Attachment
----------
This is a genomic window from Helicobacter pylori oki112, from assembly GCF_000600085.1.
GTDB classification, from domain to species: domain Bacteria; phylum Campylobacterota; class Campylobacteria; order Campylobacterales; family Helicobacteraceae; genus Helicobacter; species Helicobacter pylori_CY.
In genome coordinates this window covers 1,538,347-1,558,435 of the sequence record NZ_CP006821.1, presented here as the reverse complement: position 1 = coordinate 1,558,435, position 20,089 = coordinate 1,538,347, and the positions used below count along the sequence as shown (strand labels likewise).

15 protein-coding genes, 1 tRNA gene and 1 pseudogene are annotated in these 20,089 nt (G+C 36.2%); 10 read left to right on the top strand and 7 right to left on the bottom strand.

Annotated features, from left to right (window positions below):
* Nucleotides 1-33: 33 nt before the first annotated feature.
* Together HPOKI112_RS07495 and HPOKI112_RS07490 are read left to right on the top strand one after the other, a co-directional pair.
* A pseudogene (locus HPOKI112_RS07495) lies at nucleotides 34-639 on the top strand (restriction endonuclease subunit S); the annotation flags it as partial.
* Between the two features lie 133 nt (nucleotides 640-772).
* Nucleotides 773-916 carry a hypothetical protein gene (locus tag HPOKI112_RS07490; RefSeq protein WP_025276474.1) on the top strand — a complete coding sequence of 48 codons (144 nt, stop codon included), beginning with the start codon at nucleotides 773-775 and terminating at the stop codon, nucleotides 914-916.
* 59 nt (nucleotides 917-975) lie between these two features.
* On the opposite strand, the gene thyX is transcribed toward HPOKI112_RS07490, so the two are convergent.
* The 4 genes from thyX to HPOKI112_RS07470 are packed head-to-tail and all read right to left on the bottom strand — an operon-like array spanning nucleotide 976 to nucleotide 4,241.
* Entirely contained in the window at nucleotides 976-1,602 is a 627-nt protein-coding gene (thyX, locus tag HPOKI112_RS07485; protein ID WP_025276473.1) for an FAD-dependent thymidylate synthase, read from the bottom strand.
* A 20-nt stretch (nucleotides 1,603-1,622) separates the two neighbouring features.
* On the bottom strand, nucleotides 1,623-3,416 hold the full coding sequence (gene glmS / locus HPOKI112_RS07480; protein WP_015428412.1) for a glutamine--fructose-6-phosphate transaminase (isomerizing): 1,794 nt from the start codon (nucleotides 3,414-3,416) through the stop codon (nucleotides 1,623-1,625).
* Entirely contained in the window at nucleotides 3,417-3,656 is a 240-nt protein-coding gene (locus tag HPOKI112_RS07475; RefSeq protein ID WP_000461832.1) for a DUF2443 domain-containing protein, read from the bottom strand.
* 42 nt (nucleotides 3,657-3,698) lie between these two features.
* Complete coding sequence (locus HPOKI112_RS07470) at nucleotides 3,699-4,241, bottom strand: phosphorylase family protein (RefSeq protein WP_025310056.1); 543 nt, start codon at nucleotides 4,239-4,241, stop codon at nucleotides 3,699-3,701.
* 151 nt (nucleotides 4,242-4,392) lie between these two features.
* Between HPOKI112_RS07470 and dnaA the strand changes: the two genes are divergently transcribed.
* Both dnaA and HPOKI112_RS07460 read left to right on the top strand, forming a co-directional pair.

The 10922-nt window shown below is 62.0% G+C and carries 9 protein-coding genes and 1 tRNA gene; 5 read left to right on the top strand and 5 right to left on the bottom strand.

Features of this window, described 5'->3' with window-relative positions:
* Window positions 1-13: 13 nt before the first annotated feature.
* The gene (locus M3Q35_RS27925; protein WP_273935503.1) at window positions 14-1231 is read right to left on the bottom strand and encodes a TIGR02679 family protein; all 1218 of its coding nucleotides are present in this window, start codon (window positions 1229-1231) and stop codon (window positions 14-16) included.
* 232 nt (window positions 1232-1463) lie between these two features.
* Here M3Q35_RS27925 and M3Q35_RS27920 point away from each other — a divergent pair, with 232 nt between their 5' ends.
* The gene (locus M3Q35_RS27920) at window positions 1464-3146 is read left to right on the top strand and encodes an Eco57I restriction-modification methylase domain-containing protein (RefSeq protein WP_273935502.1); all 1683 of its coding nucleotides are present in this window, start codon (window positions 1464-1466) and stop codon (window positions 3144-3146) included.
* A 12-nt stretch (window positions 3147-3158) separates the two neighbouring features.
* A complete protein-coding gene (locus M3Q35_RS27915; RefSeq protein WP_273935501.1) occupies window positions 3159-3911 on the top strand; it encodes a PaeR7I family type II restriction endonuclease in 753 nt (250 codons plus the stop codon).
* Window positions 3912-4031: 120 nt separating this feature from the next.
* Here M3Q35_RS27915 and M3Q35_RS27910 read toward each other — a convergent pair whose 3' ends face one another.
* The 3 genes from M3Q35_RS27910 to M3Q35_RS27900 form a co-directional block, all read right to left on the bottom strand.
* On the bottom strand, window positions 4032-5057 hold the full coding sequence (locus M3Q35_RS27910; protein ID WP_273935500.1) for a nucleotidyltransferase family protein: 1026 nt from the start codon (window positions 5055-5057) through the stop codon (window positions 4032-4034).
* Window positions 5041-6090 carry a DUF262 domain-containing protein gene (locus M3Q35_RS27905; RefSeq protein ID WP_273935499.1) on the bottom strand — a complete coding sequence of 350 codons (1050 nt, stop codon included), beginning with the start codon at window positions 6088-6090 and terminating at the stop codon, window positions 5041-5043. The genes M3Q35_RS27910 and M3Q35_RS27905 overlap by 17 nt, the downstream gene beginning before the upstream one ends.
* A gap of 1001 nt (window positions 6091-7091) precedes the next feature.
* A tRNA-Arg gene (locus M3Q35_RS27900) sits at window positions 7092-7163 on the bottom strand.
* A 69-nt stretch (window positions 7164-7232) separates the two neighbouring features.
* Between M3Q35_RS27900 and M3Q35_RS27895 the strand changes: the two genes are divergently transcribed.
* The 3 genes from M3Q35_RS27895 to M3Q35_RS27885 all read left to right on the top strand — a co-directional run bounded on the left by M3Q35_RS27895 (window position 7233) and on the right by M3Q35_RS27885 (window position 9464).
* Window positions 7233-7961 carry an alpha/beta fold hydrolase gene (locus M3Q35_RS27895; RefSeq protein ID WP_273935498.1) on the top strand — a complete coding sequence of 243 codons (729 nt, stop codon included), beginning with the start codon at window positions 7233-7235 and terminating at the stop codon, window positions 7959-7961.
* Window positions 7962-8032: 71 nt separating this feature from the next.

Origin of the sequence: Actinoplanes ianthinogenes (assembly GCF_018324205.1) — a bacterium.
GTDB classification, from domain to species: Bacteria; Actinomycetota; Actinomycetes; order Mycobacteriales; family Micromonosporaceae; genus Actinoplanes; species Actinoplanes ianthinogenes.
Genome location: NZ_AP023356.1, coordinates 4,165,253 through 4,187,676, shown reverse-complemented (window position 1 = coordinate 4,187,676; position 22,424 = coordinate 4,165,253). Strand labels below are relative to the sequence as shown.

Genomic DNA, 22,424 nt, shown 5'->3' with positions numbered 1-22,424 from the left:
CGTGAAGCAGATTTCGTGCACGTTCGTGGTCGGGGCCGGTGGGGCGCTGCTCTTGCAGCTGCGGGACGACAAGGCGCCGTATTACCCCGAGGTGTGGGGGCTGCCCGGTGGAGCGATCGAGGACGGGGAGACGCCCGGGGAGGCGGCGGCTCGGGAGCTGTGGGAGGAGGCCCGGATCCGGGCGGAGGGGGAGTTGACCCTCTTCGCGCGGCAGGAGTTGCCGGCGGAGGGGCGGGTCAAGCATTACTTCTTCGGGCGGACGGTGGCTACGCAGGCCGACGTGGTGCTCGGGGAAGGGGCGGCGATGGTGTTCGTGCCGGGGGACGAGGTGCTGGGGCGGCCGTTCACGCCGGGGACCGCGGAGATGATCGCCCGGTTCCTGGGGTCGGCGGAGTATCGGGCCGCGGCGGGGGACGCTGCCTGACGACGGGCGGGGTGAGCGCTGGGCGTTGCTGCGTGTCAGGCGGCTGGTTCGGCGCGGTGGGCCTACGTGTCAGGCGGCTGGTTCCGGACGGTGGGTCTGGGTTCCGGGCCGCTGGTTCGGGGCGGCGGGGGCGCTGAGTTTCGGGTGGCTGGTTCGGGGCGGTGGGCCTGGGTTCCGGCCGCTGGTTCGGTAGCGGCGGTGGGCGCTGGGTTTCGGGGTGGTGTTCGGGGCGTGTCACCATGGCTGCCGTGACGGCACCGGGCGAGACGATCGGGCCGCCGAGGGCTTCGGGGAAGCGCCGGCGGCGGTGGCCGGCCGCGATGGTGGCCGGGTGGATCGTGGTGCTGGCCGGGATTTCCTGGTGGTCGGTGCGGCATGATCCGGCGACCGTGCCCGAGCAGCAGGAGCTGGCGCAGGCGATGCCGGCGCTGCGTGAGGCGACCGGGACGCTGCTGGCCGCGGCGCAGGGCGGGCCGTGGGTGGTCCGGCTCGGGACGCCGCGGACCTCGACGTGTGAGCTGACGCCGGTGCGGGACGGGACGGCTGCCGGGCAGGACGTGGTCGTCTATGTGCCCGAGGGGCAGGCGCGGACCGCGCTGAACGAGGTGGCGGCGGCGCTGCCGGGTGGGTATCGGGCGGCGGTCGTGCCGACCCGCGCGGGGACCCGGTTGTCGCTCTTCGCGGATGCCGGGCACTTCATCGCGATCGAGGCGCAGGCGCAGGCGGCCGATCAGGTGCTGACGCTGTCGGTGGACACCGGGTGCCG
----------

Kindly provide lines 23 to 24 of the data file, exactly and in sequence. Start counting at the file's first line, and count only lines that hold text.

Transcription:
The 10922-nt window shown below is 62.0% G+C and carries 9 protein-coding genes and 1 tRNA gene; 5 read left to right on the top strand and 5 right to left on the bottom strand.

Features of this window, described 5'->3' with window-relative positions: